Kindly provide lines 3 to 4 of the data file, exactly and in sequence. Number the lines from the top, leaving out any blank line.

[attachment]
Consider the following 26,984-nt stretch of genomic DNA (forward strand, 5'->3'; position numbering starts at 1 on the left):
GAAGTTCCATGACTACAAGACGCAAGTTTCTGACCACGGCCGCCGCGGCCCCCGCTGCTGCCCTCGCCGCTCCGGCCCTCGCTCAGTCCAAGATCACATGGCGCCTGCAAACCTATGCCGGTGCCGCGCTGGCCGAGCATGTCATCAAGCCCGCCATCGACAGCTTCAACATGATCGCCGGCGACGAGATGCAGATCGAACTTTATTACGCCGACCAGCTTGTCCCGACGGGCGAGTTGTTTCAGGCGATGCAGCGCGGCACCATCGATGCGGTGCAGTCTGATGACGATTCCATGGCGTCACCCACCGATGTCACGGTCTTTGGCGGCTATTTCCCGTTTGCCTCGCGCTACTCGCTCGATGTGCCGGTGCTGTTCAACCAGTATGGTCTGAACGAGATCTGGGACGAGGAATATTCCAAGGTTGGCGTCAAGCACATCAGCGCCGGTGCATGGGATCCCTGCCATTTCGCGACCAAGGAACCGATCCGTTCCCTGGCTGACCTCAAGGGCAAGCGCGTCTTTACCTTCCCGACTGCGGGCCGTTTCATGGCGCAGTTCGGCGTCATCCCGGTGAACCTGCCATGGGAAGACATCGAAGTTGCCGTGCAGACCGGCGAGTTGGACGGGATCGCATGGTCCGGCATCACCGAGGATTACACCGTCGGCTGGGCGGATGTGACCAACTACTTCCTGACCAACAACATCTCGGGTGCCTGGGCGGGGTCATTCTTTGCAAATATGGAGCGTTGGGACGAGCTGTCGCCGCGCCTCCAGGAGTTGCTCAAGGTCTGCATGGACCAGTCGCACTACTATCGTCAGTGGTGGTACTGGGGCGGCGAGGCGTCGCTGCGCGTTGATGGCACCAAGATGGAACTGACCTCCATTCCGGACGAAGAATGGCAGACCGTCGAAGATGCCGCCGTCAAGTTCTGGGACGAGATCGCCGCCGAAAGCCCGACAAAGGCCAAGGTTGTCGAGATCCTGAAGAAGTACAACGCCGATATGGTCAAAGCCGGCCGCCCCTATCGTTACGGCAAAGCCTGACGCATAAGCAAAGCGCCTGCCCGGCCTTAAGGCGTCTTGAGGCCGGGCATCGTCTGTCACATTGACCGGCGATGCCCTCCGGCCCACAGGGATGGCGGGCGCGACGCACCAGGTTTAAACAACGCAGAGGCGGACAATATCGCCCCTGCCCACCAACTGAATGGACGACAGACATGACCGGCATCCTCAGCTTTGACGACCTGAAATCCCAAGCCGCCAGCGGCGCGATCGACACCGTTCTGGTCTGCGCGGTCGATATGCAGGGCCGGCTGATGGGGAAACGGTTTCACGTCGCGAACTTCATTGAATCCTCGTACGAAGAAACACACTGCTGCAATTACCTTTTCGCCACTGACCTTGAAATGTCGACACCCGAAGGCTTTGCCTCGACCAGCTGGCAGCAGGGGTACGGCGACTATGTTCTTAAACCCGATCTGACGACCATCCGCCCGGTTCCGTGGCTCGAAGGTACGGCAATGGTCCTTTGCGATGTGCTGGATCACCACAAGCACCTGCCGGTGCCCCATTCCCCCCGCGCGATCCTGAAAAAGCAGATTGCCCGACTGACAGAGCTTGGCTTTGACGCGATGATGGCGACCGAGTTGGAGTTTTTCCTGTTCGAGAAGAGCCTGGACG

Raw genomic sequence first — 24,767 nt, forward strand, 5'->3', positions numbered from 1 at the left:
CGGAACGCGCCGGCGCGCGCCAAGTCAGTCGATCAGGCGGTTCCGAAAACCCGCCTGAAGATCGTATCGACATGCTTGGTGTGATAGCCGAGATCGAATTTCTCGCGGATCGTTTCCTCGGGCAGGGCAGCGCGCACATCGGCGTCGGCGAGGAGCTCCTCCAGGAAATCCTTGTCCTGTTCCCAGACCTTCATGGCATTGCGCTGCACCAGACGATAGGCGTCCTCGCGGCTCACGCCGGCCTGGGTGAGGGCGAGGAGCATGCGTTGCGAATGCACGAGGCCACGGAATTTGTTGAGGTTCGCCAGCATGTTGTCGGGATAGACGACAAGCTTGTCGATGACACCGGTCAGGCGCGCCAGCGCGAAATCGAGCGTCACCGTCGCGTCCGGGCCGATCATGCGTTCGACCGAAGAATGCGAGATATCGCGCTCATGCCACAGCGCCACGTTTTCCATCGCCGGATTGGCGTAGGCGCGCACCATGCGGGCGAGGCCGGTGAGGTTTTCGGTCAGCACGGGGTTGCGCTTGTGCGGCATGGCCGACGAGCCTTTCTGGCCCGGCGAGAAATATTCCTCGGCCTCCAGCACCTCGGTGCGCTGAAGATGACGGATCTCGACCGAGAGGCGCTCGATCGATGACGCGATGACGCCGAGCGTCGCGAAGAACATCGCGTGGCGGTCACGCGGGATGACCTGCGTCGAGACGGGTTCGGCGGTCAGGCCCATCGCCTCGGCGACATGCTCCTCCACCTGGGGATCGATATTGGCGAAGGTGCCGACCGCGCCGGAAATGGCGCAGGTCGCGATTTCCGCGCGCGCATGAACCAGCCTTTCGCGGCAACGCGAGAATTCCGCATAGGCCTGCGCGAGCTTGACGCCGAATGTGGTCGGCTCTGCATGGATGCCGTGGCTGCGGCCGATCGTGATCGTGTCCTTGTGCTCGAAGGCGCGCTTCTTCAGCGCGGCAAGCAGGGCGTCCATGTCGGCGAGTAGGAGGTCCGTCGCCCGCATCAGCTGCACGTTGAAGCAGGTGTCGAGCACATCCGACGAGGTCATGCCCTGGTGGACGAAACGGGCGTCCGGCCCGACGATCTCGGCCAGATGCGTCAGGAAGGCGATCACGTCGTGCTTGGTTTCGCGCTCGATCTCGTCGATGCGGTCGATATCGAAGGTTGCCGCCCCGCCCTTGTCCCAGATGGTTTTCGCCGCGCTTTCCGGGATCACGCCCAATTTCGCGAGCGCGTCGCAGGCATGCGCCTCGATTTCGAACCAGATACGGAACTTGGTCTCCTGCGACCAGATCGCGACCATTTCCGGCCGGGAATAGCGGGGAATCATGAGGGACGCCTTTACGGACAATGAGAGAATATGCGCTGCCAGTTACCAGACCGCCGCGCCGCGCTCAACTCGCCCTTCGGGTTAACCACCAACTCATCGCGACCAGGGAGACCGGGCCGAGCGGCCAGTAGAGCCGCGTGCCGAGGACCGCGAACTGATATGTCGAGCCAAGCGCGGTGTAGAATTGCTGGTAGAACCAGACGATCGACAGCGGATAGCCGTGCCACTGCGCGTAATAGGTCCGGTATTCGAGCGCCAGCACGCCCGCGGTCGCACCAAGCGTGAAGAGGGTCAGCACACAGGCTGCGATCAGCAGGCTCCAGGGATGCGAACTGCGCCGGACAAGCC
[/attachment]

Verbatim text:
Raw genomic sequence first — 24,767 nt, forward strand, 5'->3', positions numbered from 1 at the left:
CGGAACGCGCCGGCGCGCGCCAAGTCAGTCGATCAGGCGGTTCCGAAAACCCGCCTGAAGATCGTATCGACATGCTTGGTGTGATAGCCGAGATCGAATTTCTCGCGGATCGTTTCCTCGGGCAGGGCAGCGCGCACATCGGCGTCGGCGAGGAGCTCCTCCAGGAAATCCTTGTCCTGTTCCCAGACCTTCATGGCATTGCGCTGCACCAGACGATAGGCGTCCTCGCGGCTCACGCCGGCCTGGGTGAGGGCGAGGAGCATGCGTTGCGAATGCACGAGGCCACGGAATTTGTTGAGGTTCGCCAGCATGTTGTCGGGATAGACGACAAGCTTGTCGATGACACCGGTCAGGCGCGCCAGCGCGAAATCGAGCGTCACCGTCGCGTCCGGGCCGATCATGCGTTCGACCGAAGAATGCGAGATATCGCGCTCATGCCACAGCGCCACGTTTTCCATCGCCGGATTGGCGTAGGCGCGCACCATGCGGGCGAGGCCGGTGAGGTTTTCGGTCAGCACGGGGTTGCGCTTGTGCGGCATGGCCGACGAGCCTTTCTGGCCCGGCGAGAAATATTCCTCGGCCTCCAGCACCTCGGTGCGCTGAAGATGACGGATCTCGACCGAGAGGCGCTCGATCGATGACGCGATGACGCCGAGCGTCGCGAAGAACATCGCGTGGCGGTCACGCGGGATGACCTGCGTCGAGACGGGTTCGGCGGTCAGGCCCATCGCCTCGGCGACATGCTCCTCCACCTGGGGATCGATATTGGCGAAGGTGCCGACCGCGCCGGAAATGGCGCAGGTCGCGATTTCCGCGCGCGCATGAACCAGCCTTTCGCGGCAACGCGAGAATTCCGCATAGGCCTGCGCGAGCTTGACGCCGAATGTGGTCGGCTCTGCATGGATGCCGTGGCTGCGGCCGATCGTGATCGTGTCCTTGTGCTCGAAGGCGCGCTTCTTCAGCGCGGCAAGCAGGGCGTCCATGTCGGCGAGTAGGAGGTCCGTCGCCCGCATCAGCTGCACGTTGAAGCAGGTGTCGAGCACATCCGACGAGGTCATGCCCTGGTGGACGAAACGGGCGTCCGGCCCGACGATCTCGGCCAGATGCGTCAGGAAGGCGATCACGTCGTGCTTGGTTTCGCGCTCGATCTCGTCGATGCGGTCGATATCGAAGGTTGCCGCCCCGCCCTTGTCCCAGATGGTTTTCGCCGCGCTTTCCGGGATCACGCCCAATTTCGCGAGCGCGTCGCAGGCATGCGCCTCGATTTCGAACCAGATACGGAACTTGGTCTCCTGCGACCAGATCGCGACCATTTCCGGCCGGGAATAGCGGGGAATCATGAGGGACGCCTTTACGGACAATGAGAGAATATGCGCTGCCAGTTACCAGACCGCCGCGCCGCGCTCAACTCGCCCTTCGGGTTAACCACCAACTCATCGCGACCAGGGAGACCGGGCCGAGCGGCCAGTAGAGCCGCGTGCCGAGGACCGCGAACTGATATGTCGAGCCAAGCGCGGTGTAGAATTGCTGGTAGAACCAGACGATCGACAGCGGATAGCCGTGCCACTGCGCGTAATAGGTCCGGTATTCGAGCGCCAGCACGCCCGCGGTCGCACCAAGCGTGAAGAGGGTCAGCACACAGGCTGCGATCAGCAGGCTCCAGGGATGCGAACTGCGCCGGACAAGCC